Colour with flowers
The colour wheel is one of the first things you are ever taught as a florist. How colour works, interacts and clashes, forms the basis of everything in floral design. It’s also a brilliant way to experiment creatively and discover the unexpected.
Colour has incredible power. It attracts the eye, it evokes feelings, it transforms a space, it creates texture. Floral colour is able to add warmth, cool things down or make elements pop. The colour wheel is a tool that makes understanding colour simple; what naturally harmonises and what fundamentally collides. Once mastered, the possibilities are endless.
It is essentially made up of the 3 primary colours (red, yellow, blue), 3 secondary (violet, green, orange) and 6 tertiary (red/orange; yellow /orange; red /violet; blue/ violet; blue/ green; yellow/green). Without turning this blog into a technical masterclass (you can read a far more detailed explanation via a great post I found from Brandi Hussey), how you link these shades forms the basis of colour pairings, whether that’s for a bold and dramatic effect or something more serene and sympathetic.
Complementary is probably the most commonly cited combination, matching two colours on the opposite side of the wheel. Pairing in this way can lead to some dramatic and intense arrangements. Imagine the punch delivered by canary-yellow sunflowers and amethyst hydrangea. Or zingy orange gerbera and cobalt blue delphiniums. Don’t forget the important role played by the vase either as something as simple as a bunch of cherry red tulips can really come to life in fresh, green pot.
Analogous describes matches with colours that share common pigments, found either side of each other. This typically divides the wheel into two; warm (think of the softness created by adding blushing pink hydrangea and magenta-tinged brassica to the classic pink peony) and cold (imagine the soothing combination of deep aubergine tulips, violet anemones and wispy purple trachelium). Analogous designs are popular for weddings (peaches & creams) or for bouquets on mother’s day (pinks & lilacs) and valentines (reds & pinks) and can often be a safe bet if buying a gift for someone as they are universally loved.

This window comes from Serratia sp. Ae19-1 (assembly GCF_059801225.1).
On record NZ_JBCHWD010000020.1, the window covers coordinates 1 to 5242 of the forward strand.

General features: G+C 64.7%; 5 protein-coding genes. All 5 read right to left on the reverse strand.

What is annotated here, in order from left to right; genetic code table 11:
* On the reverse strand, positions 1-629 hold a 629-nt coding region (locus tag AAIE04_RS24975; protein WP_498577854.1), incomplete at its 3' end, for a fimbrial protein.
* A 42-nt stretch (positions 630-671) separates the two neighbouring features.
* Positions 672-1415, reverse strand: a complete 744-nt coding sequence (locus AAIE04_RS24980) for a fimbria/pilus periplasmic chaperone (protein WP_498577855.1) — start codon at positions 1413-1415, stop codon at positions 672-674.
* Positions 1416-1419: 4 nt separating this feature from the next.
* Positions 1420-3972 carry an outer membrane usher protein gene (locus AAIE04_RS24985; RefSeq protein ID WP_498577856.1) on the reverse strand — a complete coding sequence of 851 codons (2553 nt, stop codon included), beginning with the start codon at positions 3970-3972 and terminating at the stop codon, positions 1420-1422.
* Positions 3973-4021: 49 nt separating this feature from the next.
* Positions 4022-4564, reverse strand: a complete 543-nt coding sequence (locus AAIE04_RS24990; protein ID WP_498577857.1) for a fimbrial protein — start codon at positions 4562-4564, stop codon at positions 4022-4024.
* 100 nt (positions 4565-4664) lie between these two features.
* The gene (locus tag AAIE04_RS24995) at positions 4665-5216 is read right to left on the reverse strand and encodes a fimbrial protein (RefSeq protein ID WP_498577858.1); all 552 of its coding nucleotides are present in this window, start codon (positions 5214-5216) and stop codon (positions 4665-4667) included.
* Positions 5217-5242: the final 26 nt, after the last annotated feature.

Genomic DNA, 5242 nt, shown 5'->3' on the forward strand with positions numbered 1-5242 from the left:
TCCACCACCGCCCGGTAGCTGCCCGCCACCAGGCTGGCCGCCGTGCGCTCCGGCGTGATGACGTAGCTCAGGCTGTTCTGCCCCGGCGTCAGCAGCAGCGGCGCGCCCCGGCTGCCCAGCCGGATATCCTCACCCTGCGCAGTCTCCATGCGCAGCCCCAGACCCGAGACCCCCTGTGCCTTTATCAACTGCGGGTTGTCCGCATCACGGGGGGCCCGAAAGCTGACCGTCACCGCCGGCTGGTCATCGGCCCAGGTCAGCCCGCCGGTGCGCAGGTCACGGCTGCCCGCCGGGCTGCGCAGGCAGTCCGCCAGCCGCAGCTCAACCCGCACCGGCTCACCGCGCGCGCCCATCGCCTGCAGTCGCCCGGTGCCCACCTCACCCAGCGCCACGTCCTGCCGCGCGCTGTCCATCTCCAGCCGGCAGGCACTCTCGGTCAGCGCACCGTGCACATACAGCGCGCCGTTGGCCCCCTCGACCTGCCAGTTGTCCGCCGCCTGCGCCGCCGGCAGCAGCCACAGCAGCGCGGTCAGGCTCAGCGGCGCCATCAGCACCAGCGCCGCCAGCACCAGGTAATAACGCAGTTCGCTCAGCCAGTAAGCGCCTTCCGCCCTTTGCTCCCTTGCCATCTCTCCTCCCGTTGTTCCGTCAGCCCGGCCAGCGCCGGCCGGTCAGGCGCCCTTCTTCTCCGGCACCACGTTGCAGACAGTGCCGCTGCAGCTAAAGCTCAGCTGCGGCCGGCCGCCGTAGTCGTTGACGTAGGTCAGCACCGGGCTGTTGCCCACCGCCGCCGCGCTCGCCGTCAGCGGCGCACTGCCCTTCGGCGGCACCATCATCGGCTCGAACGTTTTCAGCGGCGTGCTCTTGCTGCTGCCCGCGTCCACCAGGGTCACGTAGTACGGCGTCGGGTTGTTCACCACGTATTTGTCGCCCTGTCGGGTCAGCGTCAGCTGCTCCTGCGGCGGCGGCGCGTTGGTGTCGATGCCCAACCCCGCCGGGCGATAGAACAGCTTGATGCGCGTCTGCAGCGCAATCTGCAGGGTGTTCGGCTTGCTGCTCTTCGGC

Monochromatic designs use one colour and are anything but boring. The variety of textures, shapes and sizes available amongst flower and foliage varieties can create an unexpected and thoroughly contemporary look. These are ideal for the male recipient (yes men like flowers too!) or to create a hit of colour in a minimalist space and can look phenomenal in office spaces or hotel receptions.
Polychromatic describes a design where pretty much anything goes and many shades of the colour wheel are used (if not all!). This explains why tropical arrangements look so lush and rich.
But this also shows why the colour wheel is only there as a guideline. For a florist it provides endless combinations with which to experiment, for a novice it provides confidence to break out from conventional norms. There should never be rules when it comes to creativity and the colour wheel is a perfect demonstration of why they are always worth breaking.
Take a look at our arrangements online and see if you can spot which is which! For something bespoke, we can take a starting shade from you and the talk you through the incredible designs that open up through the simple use of colour.